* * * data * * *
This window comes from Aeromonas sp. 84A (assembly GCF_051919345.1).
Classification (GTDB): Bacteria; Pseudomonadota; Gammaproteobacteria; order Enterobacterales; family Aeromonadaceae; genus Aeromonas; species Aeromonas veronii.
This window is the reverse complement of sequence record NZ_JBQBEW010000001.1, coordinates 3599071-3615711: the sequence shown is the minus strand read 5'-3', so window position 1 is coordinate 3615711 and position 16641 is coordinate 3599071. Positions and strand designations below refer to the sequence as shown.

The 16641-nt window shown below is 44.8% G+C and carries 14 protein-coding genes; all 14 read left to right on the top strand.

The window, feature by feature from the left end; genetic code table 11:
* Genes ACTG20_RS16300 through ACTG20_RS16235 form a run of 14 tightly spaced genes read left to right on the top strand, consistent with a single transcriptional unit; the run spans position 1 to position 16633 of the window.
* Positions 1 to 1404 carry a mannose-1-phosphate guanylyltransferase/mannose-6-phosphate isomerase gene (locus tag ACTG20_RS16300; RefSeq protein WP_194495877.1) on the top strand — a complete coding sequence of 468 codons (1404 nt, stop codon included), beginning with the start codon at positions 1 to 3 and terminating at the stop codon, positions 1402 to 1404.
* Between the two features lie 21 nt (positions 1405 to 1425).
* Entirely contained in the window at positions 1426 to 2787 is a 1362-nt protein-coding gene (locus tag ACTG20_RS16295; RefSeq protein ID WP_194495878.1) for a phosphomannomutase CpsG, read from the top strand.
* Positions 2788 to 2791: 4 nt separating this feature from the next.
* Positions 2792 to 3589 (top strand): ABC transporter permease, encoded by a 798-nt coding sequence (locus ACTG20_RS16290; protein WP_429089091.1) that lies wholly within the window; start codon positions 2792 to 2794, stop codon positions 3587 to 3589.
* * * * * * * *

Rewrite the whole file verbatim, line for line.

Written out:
This window comes from Aeromonas sp. 84A (assembly GCF_051919345.1).
Classification (GTDB): Bacteria; Pseudomonadota; Gammaproteobacteria; order Enterobacterales; family Aeromonadaceae; genus Aeromonas; species Aeromonas veronii.
This window is the reverse complement of sequence record NZ_JBQBEW010000001.1, coordinates 3599071-3615711: the sequence shown is the minus strand read 5'-3', so window position 1 is coordinate 3615711 and position 16641 is coordinate 3599071. Positions and strand designations below refer to the sequence as shown.

The 16641-nt window shown below is 44.8% G+C and carries 14 protein-coding genes; all 14 read left to right on the top strand.

The window, feature by feature from the left end; genetic code table 11:
* Genes ACTG20_RS16300 through ACTG20_RS16235 form a run of 14 tightly spaced genes read left to right on the top strand, consistent with a single transcriptional unit; the run spans position 1 to position 16633 of the window.
* Positions 1 to 1404 carry a mannose-1-phosphate guanylyltransferase/mannose-6-phosphate isomerase gene (locus tag ACTG20_RS16300; RefSeq protein WP_194495877.1) on the top strand — a complete coding sequence of 468 codons (1404 nt, stop codon included), beginning with the start codon at positions 1 to 3 and terminating at the stop codon, positions 1402 to 1404.
* Between the two features lie 21 nt (positions 1405 to 1425).
* Entirely contained in the window at positions 1426 to 2787 is a 1362-nt protein-coding gene (locus tag ACTG20_RS16295; RefSeq protein ID WP_194495878.1) for a phosphomannomutase CpsG, read from the top strand.
* Positions 2788 to 2791: 4 nt separating this feature from the next.
* Positions 2792 to 3589 (top strand): ABC transporter permease, encoded by a 798-nt coding sequence (locus ACTG20_RS16290; protein WP_429089091.1) that lies wholly within the window; start codon positions 2792 to 2794, stop codon positions 3587 to 3589.